As I walked up the steps into Kennedy Center’s Opera House for the season’s opening of American Ballet Theatre’s Swan Lake, my heart was fluttering as if for a first love. As indeed it was; classical ballet was my earliest passion. No other performance art form promises such a sweet anti-gravitational lift. How we need to be lifted up these days.
The ballet Swan Lake has everything to remind us that we need the arts more than ever, starting with the highest of professional standards based on hard work with a respect for its great tradition. The ballet also has Tchaikovsky’s gorgeous music, visual grandeur, the presence of a magnificent corps de ballet, and, at its center, a beautiful tragic love story to break open our hearts to the truth that love transcends powerful evil.
The Russian choreographers Marius Petipa and Lev Ivanov first fashioned the work, as we know it today, based on an even earlier version (1877) mounted by the Bolshoi Ballet. Their Mariinsky company production of 1895 set the bar for which, all will agree, the demands of the dancing, in particular for the dual role of Odette-Odile by the principal ballerina, is the Mount Everest in ballet.
The role demands a split technique between lyrical soft port de bras, which must seem more like feathers than bones, and sharp, brilliant positioning of the arms; between a strong almost rigid lift in the upper back versus a spine that can melt backwards like an octopus tentacle; between footwork that must in one moment act like a mechanical sewing needle and the next seem to float endlessly outward and upward. In the ballet’s climactic Black Swan pas de deux, the ballerina must execute thirty-two dazzling fouettées, spinning like a top on one leg.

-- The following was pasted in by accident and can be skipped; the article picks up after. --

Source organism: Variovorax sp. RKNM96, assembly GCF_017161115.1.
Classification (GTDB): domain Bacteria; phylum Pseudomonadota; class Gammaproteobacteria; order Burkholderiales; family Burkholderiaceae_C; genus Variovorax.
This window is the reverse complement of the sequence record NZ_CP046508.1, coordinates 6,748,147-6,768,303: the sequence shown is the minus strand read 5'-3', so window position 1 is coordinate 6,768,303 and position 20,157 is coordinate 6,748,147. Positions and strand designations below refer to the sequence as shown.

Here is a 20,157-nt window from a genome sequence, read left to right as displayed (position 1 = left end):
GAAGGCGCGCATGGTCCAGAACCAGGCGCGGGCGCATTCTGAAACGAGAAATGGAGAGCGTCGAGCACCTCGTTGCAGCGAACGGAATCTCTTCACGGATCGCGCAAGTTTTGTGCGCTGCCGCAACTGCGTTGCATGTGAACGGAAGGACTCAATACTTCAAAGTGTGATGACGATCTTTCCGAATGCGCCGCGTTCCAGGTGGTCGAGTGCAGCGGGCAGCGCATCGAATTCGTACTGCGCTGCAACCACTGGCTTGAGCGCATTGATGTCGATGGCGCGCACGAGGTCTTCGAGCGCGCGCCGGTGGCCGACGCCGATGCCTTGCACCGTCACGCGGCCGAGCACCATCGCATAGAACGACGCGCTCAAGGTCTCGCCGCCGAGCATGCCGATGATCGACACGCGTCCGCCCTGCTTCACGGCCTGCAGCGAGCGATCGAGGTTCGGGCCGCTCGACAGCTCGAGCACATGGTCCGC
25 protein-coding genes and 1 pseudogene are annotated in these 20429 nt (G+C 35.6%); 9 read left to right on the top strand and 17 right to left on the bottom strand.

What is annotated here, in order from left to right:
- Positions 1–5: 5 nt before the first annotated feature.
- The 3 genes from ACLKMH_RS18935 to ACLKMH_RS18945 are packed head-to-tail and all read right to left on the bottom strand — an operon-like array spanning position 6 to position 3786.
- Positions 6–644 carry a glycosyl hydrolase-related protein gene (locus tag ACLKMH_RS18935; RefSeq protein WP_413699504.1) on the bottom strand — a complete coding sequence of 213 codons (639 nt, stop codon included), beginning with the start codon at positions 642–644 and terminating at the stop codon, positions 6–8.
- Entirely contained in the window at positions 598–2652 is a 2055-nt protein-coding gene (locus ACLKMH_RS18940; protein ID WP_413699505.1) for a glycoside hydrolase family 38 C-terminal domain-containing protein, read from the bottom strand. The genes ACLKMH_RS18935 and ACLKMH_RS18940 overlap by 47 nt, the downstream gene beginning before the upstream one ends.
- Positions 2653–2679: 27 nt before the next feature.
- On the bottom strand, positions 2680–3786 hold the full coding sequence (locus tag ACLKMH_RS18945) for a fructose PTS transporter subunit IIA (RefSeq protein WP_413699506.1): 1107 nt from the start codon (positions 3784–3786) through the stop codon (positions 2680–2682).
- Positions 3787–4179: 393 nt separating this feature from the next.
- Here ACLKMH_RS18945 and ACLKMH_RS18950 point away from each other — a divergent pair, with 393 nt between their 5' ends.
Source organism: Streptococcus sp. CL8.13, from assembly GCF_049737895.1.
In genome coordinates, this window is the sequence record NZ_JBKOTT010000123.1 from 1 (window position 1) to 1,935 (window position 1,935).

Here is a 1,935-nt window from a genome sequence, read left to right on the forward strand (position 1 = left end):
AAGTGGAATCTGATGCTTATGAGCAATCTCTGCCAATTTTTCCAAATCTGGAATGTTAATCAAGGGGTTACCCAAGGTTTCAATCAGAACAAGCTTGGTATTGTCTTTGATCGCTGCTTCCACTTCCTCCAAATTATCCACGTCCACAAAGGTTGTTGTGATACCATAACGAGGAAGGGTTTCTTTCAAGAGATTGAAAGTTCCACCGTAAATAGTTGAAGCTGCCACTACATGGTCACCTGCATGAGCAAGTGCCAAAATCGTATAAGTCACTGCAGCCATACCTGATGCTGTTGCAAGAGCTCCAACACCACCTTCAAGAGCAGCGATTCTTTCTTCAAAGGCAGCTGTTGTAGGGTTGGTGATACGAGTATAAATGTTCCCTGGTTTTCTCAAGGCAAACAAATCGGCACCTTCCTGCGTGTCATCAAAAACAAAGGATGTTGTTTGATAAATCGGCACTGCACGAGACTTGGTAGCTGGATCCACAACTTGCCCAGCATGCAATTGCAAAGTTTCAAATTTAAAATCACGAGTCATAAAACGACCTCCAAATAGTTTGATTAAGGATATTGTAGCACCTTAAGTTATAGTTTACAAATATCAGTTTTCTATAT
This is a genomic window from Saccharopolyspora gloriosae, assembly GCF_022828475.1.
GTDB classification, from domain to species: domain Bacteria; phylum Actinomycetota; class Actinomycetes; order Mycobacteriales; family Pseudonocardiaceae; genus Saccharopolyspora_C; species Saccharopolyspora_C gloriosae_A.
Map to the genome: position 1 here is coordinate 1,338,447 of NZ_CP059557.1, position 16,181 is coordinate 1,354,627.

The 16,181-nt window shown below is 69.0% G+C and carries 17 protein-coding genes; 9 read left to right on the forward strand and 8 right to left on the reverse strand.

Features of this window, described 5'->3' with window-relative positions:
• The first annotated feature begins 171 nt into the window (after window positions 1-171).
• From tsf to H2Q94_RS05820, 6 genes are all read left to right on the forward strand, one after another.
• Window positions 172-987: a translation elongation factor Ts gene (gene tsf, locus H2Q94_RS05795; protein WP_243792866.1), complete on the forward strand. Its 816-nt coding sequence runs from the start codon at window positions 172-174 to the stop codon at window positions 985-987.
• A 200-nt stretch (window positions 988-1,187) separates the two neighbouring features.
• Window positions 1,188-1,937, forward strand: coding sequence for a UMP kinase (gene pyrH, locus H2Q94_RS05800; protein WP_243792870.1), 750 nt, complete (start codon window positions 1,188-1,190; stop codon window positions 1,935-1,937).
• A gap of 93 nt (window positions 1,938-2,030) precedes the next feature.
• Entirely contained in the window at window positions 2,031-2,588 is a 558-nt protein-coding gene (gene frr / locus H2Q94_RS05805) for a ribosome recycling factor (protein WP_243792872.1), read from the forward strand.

They say a true ballerina is born. Hee Seo was surely born as not only a ballerina, but half swan. Her arms seem impossibly long and execute extensions as dreamy as her legs. They become wings in one moment and suddenly a long graceful swan neck. When she takes her arms behind her they seem to fold into her back in a most avian way.
But this Korean-born dancer is also a genuine actress, essential in a classical ballerina. She fills every movement with emotion. Her bourées can be filled with fluttering agitation of a bird that wants to fly captivity, and then smooth out to allow her to skim across the floor in radiant bliss as if she is flying above a lake. She exudes such fragility that it is impossible not to fall in love and want to protect her as Prince Siegfried does the instant he meets her. In her, too, is a kind of spiritual nobility; her face could have been dreamed by Giacometti.
Kevin McKenzie, Artistic Director of American Ballet Theatre, knows how to get the most from his dancers. He has managed two seemingly contradictory things in his reworking of this complex ballet: he brings out the personality of the different dancers and yet he succeeds by the second half in forging a seamless whole with his magical bevy of swans.
I was enchanted for instance by the first pas de trois, typically used to introduce three young dancers. The choreography for the two girls is designed to show off different strengths. Sarah Lane and Skylar Brandt take turns with their partner Joseph Gorak in performing for the Prince at his birthday celebration. They are well matched. Lane enchants us with the more lyrical moves while Brandt shows of her fast legwork and elevations. Lane has that special quality, a certain grace, and along with her proportions and her sheer joy for dancing, she radiates, reminding me of a young Margot Fonteyn.